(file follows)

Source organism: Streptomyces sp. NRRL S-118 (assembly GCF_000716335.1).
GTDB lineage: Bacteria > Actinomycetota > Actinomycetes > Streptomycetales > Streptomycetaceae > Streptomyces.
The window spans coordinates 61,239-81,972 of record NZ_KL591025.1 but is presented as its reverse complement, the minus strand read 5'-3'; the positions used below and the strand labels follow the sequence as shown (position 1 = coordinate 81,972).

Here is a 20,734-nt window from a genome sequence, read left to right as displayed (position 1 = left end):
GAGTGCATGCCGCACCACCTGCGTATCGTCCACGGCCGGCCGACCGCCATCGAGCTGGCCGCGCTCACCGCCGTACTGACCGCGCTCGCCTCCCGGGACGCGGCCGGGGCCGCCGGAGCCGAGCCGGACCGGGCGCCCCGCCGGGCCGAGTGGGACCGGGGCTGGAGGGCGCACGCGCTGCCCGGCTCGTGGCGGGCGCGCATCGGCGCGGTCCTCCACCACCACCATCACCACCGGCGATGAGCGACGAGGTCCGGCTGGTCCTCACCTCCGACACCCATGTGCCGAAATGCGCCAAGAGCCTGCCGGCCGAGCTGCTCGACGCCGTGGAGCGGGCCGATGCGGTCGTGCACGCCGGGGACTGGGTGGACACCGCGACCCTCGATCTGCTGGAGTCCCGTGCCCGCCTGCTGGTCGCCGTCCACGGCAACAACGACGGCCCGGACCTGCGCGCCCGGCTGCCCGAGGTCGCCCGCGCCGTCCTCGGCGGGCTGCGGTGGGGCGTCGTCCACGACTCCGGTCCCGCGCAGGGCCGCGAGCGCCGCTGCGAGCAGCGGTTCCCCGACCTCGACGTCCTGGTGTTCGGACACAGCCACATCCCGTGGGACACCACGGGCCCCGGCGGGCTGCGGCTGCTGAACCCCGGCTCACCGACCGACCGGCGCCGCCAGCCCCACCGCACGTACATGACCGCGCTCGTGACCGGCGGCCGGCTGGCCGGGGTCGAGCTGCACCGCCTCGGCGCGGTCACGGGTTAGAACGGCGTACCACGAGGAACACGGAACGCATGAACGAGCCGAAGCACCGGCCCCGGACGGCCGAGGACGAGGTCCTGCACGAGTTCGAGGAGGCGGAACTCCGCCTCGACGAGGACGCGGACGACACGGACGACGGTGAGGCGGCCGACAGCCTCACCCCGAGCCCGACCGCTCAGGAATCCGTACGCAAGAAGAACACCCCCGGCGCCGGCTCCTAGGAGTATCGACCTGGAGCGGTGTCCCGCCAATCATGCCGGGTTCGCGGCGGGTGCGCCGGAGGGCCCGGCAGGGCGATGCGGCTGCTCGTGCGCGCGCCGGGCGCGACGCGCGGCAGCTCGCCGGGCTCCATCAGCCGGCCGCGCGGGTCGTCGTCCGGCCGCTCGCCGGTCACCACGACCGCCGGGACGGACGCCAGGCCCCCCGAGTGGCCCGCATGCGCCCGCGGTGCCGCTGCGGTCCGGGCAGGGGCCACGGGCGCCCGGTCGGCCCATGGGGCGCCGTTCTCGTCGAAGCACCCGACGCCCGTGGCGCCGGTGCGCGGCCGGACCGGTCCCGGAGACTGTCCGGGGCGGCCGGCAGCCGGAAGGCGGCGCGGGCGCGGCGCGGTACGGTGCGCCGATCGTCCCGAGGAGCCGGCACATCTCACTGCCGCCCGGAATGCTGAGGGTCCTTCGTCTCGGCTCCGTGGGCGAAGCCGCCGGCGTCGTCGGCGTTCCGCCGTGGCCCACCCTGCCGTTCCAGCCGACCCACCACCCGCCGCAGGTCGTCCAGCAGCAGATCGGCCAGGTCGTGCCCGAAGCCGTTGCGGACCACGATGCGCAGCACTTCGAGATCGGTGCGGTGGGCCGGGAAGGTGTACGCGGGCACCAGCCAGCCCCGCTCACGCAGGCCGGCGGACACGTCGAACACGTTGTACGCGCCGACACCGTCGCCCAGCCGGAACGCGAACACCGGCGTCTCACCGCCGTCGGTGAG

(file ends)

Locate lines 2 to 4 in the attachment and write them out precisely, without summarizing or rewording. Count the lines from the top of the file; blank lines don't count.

GTDB lineage: Bacteria > Actinomycetota > Actinomycetes > Streptomycetales > Streptomycetaceae > Streptomyces.
The window spans coordinates 61,239-81,972 of record NZ_KL591025.1 but is presented as its reverse complement, the minus strand read 5'-3'; the positions used below and the strand labels follow the sequence as shown (position 1 = coordinate 81,972).

Here is a 20,734-nt window from a genome sequence, read left to right as displayed (position 1 = left end):